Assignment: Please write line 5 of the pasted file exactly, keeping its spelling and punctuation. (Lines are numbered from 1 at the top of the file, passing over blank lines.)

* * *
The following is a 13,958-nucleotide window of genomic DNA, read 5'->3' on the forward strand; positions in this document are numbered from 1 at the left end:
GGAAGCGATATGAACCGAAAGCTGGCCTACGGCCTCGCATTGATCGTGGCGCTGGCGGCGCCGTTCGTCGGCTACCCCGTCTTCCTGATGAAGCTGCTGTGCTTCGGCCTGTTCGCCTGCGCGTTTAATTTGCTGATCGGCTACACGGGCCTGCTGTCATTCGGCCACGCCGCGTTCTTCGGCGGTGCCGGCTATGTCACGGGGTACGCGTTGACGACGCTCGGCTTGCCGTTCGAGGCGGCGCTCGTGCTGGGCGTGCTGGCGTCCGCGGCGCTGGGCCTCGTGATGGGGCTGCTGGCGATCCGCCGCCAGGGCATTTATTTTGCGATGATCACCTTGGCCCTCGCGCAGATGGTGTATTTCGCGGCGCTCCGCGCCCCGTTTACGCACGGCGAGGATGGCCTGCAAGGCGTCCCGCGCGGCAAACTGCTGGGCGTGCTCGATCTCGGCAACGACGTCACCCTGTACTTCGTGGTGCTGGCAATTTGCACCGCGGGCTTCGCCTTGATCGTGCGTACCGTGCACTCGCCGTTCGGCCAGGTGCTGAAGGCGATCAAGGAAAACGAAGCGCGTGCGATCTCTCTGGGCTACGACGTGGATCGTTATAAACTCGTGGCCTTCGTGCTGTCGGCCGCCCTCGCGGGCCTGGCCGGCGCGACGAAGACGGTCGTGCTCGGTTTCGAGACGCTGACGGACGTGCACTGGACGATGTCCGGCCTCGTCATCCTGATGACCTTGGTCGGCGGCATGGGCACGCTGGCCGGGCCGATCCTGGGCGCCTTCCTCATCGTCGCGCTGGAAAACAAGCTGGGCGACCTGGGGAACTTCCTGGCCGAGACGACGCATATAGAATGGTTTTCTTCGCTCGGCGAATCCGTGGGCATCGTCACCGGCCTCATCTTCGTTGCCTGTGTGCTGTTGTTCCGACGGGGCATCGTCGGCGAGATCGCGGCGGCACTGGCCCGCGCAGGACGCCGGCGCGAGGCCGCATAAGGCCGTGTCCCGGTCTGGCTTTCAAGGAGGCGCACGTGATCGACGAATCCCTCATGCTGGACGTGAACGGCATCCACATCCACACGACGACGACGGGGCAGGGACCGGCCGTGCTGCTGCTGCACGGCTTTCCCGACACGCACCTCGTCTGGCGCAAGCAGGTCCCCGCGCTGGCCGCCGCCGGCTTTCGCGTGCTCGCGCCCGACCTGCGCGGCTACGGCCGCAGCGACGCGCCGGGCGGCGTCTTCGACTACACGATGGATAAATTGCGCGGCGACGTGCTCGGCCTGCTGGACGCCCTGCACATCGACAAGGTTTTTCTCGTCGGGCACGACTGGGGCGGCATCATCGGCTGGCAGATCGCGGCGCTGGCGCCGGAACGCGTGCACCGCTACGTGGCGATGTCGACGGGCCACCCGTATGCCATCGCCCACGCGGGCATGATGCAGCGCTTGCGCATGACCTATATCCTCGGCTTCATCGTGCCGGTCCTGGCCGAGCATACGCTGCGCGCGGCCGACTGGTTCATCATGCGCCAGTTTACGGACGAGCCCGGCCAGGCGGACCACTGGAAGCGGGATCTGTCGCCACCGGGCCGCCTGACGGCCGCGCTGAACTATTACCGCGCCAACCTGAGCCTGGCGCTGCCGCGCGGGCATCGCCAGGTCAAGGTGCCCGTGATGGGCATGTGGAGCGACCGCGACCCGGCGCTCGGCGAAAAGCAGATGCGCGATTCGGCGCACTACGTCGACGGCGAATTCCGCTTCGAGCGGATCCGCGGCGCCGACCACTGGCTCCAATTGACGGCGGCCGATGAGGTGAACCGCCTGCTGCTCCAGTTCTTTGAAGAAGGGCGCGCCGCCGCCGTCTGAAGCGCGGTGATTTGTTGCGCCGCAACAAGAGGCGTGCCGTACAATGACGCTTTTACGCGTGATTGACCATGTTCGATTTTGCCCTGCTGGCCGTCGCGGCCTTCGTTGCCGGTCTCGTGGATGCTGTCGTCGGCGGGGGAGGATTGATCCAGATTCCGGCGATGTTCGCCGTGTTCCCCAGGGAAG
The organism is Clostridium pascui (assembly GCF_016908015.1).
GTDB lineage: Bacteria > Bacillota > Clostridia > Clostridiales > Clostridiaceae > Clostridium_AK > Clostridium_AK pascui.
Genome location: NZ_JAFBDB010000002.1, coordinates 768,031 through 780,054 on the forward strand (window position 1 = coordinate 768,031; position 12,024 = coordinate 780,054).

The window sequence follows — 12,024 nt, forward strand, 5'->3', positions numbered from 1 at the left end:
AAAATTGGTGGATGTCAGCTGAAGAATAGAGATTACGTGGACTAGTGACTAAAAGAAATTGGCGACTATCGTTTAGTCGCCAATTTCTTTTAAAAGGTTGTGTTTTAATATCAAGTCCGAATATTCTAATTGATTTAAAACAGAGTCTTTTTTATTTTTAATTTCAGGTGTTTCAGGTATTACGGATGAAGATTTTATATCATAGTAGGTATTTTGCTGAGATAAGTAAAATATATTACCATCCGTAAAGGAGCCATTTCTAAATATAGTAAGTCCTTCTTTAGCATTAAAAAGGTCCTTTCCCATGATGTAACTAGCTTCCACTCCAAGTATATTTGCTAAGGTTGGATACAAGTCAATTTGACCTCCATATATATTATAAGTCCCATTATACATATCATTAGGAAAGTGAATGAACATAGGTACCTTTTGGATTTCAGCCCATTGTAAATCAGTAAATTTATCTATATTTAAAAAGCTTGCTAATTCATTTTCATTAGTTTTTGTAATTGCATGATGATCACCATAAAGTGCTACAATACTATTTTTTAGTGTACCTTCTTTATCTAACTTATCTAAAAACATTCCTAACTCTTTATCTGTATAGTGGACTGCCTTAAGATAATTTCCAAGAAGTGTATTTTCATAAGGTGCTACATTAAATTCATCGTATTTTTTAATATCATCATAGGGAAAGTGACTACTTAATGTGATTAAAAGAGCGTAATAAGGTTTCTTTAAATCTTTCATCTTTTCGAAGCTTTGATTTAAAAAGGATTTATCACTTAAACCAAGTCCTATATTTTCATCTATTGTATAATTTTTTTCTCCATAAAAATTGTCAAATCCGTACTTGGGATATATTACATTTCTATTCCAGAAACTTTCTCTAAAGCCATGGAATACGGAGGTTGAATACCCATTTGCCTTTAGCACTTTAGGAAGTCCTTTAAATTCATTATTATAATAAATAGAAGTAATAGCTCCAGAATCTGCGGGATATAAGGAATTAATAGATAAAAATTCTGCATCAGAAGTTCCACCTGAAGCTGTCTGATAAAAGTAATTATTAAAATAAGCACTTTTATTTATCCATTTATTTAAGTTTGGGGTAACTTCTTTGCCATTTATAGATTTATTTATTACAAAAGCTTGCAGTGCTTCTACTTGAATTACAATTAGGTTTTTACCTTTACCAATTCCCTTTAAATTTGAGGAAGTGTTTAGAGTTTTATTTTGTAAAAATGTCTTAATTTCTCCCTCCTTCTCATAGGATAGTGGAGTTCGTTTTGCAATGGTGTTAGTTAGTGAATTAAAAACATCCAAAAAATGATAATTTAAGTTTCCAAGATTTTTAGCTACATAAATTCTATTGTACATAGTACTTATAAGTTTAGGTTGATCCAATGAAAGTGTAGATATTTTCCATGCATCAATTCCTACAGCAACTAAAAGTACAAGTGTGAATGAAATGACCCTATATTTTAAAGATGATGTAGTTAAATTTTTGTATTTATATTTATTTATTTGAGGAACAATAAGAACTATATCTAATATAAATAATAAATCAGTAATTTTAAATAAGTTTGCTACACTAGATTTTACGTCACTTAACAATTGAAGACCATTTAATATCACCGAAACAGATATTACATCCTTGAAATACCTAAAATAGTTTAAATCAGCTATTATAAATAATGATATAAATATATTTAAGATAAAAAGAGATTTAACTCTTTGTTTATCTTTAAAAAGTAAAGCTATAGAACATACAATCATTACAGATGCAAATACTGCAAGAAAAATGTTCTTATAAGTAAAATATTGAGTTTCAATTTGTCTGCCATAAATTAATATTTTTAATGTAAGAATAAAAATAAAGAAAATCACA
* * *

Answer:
Genome location: NZ_JAFBDB010000002.1, coordinates 768,031 through 780,054 on the forward strand (window position 1 = coordinate 768,031; position 12,024 = coordinate 780,054).